By KHRISNA RUSSELL
Deputy Chief Reporter
THE country’s unemployment rate has increased since November 2018 despite the addition of just over 2,300 jobs to the labour force.
Eight months ago, the rate was 10 percent, but as of November 2018, 10.7 percent of people continue to be unemployed.
This increase was further compounded by the fact that unemployment in New Providence also climbed from 10.1 percent to 11 percent. However, despite these grim prospects, Finance Minister K Peter Turnquest attempted to shift focus from the growth of unemployment to the 10,400 net jobs added to the economy as of November 2018 since the Minnis administration took office in 2017.
“Preliminary results from the most recent Labour Force Survey shows 2,305 net new jobs were added to the Bahamian economy between May and November 2018,” the minister said in a press statement. “While these gains are noteworthy, the rate of job growth is still not adequate to absorb the number of school leavers entering the labour market each year. This accounted for a small increase in the overall unemployment rate from 10.0 percent to 10.7 percent in May of 2018.
“Notable, however, is that in the 18-month period since May of 2017 the economy added 10,400 net new jobs, largely in the private sector.”
He further noted improvement to the labour force in Grand Bahama and Abaco.
“Overall, we welcome news that the unemployment rate improved in Grand Bahama and Abaco, two of the largest population centres outside of New Providence. The numbers of discouraged workers also decreased, pointing to greater confidence in economic prospects among job seekers. But, our target is a level of growth that will reduce unemployment in a sustained way, and will be felt evenly across the country, so the work must continue and intensify.”
However, Progressive Liberal Party Chairman Fred Mitchell saw no good news in the latest statistics.
He said: “What a sad tale the labour statistics released and reported today tells. The fact is unemployment is worse. Things are moving in the wrong direction. Yet despite the signs and warnings the government continues to double down in their depressing menu of stop, review, cancel and cut back. The rot has set in and we urge the government to reverse course before they inflict more suffering on the Bahamian people.”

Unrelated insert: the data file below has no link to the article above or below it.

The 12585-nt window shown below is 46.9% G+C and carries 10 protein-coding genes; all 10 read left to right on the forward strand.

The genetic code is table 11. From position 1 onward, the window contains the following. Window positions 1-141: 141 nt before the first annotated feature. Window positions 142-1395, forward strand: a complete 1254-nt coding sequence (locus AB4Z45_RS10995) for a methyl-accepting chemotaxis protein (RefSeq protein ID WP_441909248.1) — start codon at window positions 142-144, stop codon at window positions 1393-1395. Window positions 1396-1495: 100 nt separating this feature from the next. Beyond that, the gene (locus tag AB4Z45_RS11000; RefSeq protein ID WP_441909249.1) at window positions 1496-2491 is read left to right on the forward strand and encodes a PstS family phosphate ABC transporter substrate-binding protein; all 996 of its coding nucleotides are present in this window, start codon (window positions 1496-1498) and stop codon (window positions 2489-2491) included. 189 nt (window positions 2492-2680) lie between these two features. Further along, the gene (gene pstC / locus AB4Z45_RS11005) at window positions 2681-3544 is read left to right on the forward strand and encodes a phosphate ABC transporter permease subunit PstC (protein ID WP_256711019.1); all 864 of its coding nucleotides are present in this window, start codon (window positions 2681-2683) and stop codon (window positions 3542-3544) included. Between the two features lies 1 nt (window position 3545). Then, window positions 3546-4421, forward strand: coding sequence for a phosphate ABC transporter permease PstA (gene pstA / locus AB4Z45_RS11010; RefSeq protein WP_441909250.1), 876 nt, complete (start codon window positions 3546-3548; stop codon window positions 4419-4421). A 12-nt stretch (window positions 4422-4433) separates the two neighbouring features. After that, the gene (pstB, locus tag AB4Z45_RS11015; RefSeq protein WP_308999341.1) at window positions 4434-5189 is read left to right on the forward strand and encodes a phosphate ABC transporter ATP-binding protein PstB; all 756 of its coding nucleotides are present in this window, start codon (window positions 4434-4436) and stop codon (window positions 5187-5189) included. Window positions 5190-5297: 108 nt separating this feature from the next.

Senior Statistician Cypreanna Winters and Acting Director of the department Leona Wilson released the latest statistics yesterday.
According to both officials, two of the three most populated islands that were surveyed experienced decreases in their unemployment rates while one experienced an increase.
“At the time of the survey, the rate in Grand Bahama was 11.9 percent and in Abaco 7.7 percent. On the other hand, New Providence’s unemployment rate increased from 10.1 percent in May to 11.0 percent.”
Employment gains were driven by private sector employees, which increased by 3.8 percent to 135,135 persons when compared with May. Additionally, the number of self-employed persons stood at 32,475, an increase of 11.9 percent since May.
Overall, 210,560 people make up the employed labour force, while the unemployed labour force consists of 25,135.
Demographically, there were fewer women employed when compared with men. Mrs Winters revealed that another study now being completed by officials showed that despite women having more credentials than their male counterparts, more of them remain without jobs.
Mrs Winters said: “Among the employed labour force, there were more men 110,280 than women 100,280. However, in all the islands surveyed except Grand Bahama, men were fewer in numbers among the unemployed labour force.”
She also said: “Overall, the unemployment rate for women reached 11.3 percent in November, compared with 10.0 percent for men. Young women, those aged 15-24 and core-aged women, those aged 25 to 54, were more likely to be unemployed than their male counterparts.
“By contrast, men aged 55 years and over were slightly more likely to be unemployed when compared with women in their same age cohort.”
These findings, according to officials, seem to fall in line with youth unemployment in the Caribbean.
In the Caribbean Development Bank’s (CDB) most recent report, youth unemployment in the Caribbean is among the highest in the world, with the unemployment rate for those aged 15 to 24 reaching 42.7 percent.
“Similar patterns persist in the Bahamas, as youth unemployment for women was highest recorded for all age groups. The unemployment rate for young women reached 24.1 percent, compared with 22.4 percent for young men, 23.1 percent for both sexes.”
The number of discouraged workers also fell by 6.7 percent in the six months to November, Mrs Winters said.
“Notably, the number of discouraged workers fell by 9.1 percent in New Providence and 9.8 percent in Grand Bahama. However, the number of discouraged workers in Abaco increased by 7.9 percent, partly offsetting the overall decline,” she said.
Discouraged workers, according to the standard definition of the International Labour Organisation (ILO) are people without work and available for work, yet were not actively seeking work because they are not hopeful about their prospects of finding employment.